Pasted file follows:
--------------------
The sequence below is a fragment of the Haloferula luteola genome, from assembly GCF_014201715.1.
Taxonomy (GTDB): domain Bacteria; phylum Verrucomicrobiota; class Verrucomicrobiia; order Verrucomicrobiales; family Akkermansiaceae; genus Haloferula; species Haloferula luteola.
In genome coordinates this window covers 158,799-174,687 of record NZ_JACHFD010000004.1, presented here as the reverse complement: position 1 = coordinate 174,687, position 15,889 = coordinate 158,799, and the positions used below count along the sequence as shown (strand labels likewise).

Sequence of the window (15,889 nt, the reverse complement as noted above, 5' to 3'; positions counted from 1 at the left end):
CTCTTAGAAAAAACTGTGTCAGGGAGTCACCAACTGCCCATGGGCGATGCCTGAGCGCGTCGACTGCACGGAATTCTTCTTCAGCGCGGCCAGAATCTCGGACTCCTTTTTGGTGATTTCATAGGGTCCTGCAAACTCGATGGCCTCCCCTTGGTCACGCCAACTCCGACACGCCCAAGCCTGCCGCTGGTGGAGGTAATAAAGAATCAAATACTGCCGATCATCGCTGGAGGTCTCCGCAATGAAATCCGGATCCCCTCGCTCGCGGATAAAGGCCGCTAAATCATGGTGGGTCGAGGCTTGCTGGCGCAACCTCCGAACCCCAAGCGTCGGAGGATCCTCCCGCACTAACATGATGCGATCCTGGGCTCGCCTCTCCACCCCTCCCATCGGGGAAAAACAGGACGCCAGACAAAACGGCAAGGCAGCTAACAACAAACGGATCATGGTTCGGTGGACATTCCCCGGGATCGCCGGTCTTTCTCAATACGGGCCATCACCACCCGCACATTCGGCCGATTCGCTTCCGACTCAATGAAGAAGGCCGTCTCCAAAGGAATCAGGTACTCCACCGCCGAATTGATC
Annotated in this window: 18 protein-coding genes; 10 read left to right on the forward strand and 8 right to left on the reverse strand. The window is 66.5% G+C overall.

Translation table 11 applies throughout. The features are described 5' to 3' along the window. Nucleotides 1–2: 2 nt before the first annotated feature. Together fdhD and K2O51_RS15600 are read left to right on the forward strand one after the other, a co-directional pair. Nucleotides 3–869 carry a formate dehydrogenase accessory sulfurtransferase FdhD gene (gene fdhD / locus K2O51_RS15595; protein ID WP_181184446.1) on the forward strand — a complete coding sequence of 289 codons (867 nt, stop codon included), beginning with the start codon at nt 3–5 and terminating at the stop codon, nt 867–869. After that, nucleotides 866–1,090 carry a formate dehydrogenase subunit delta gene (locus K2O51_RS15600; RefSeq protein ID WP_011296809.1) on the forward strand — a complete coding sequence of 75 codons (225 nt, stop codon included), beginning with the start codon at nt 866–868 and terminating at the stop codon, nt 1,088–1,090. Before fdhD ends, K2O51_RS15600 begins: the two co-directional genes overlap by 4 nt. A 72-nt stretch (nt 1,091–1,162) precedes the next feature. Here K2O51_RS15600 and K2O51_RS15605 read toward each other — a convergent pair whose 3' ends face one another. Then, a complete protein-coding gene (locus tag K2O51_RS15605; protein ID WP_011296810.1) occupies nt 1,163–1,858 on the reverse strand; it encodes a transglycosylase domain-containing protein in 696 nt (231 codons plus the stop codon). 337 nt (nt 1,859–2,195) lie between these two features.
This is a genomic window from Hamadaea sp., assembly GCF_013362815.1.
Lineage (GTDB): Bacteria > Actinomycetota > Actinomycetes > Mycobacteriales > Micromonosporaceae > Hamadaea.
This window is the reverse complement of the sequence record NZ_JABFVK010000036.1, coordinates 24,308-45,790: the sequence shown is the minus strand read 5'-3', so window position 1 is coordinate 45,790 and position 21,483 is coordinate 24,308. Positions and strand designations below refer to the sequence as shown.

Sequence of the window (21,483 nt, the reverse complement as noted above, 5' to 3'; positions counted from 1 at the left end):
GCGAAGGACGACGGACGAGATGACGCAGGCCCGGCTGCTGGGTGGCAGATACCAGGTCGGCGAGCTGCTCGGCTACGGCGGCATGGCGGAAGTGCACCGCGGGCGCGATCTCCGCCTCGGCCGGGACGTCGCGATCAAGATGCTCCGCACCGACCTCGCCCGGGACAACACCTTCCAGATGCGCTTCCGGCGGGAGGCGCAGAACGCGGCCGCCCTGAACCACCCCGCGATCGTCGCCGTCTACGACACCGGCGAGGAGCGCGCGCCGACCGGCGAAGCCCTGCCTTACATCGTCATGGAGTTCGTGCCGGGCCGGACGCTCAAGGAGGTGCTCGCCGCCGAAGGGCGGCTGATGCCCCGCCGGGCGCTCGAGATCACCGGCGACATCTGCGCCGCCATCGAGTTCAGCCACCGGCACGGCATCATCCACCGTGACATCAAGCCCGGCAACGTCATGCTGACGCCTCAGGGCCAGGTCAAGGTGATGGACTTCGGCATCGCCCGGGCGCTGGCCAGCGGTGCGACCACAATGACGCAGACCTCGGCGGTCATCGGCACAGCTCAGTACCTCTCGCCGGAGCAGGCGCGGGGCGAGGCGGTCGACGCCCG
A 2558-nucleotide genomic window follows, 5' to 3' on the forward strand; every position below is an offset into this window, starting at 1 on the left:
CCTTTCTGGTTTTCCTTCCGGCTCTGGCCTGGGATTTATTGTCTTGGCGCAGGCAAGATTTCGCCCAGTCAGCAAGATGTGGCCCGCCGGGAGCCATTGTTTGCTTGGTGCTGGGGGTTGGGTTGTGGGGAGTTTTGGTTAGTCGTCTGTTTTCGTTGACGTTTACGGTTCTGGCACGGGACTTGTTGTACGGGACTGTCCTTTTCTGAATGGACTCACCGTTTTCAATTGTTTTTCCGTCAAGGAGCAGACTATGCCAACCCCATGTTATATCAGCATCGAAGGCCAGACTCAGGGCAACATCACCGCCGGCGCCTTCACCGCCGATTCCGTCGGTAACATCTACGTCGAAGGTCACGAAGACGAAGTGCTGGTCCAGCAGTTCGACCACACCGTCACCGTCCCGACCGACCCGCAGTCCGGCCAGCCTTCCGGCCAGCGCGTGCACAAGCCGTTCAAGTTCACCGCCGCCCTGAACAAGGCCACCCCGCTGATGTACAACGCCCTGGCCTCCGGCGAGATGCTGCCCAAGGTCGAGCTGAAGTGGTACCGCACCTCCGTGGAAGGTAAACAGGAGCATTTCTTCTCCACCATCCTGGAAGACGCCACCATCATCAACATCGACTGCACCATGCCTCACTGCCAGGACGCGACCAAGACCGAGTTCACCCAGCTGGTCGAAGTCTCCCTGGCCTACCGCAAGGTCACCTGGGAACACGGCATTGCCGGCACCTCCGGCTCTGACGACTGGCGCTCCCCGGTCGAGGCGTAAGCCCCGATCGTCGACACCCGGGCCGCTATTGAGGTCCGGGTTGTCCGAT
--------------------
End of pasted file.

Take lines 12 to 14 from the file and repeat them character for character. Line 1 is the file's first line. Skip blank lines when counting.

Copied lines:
GCGAAGGACGACGGACGAGATGACGCAGGCCCGGCTGCTGGGTGGCAGATACCAGGTCGGCGAGCTGCTCGGCTACGGCGGCATGGCGGAAGTGCACCGCGGGCGCGATCTCCGCCTCGGCCGGGACGTCGCGATCAAGATGCTCCGCACCGACCTCGCCCGGGACAACACCTTCCAGATGCGCTTCCGGCGGGAGGCGCAGAACGCGGCCGCCCTGAACCACCCCGCGATCGTCGCCGTCTACGACACCGGCGAGGAGCGCGCGCCGACCGGCGAAGCCCTGCCTTACATCGTCATGGAGTTCGTGCCGGGCCGGACGCTCAAGGAGGTGCTCGCCGCCGAAGGGCGGCTGATGCCCCGCCGGGCGCTCGAGATCACCGGCGACATCTGCGCCGCCATCGAGTTCAGCCACCGGCACGGCATCATCCACCGTGACATCAAGCCCGGCAACGTCATGCTGACGCCTCAGGGCCAGGTCAAGGTGATGGACTTCGGCATCGCCCGGGCGCTGGCCAGCGGTGCGACCACAATGACGCAGACCTCGGCGGTCATCGGCACAGCTCAGTACCTCTCGCCGGAGCAGGCGCGGGGCGAGGCGGTCGACGCCCG
A 2558-nucleotide genomic window follows, 5' to 3' on the forward strand; every position below is an offset into this window, starting at 1 on the left:
CCTTTCTGGTTTTCCTTCCGGCTCTGGCCTGGGATTTATTGTCTTGGCGCAGGCAAGATTTCGCCCAGTCAGCAAGATGTGGCCCGCCGGGAGCCATTGTTTGCTTGGTGCTGGGGGTTGGGTTGTGGGGAGTTTTGGTTAGTCGTCTGTTTTCGTTGACGTTTACGGTTCTGGCACGGGACTTGTTGTACGGGACTGTCCTTTTCTGAATGGACTCACCGTTTTCAATTGTTTTTCCGTCAAGGAGCAGACTATGCCAACCCCATGTTATATCAGCATCGAAGGCCAGACTCAGGGCAACATCACCGCCGGCGCCTTCACCGCCGATTCCGTCGGTAACATCTACGTCGAAGGTCACGAAGACGAAGTGCTGGTCCAGCAGTTCGACCACACCGTCACCGTCCCGACCGACCCGCAGTCCGGCCAGCCTTCCGGCCAGCGCGTGCACAAGCCGTTCAAGTTCACCGCCGCCCTGAACAAGGCCACCCCGCTGATGTACAACGCCCTGGCCTCCGGCGAGATGCTGCCCAAGGTCGAGCTGAAGTGGTACCGCACCTCCGTGGAAGGTAAACAGGAGCATTTCTTCTCCACCATCCTGGAAGACGCCACCATCATCAACATCGACTGCACCATGCCTCACTGCCAGGACGCGACCAAGACCGAGTTCACCCAGCTGGTCGAAGTCTCCCTGGCCTACCGCAAGGTCACCTGGGAACACGGCATTGCCGGCACCTCCGGCTCTGACGACTGGCGCTCCCCGGTCGAGGCGTAAGCCCCGATCGTCGACACCCGGGCCGCTATTGAGGTCCGGGTTGTCCGAT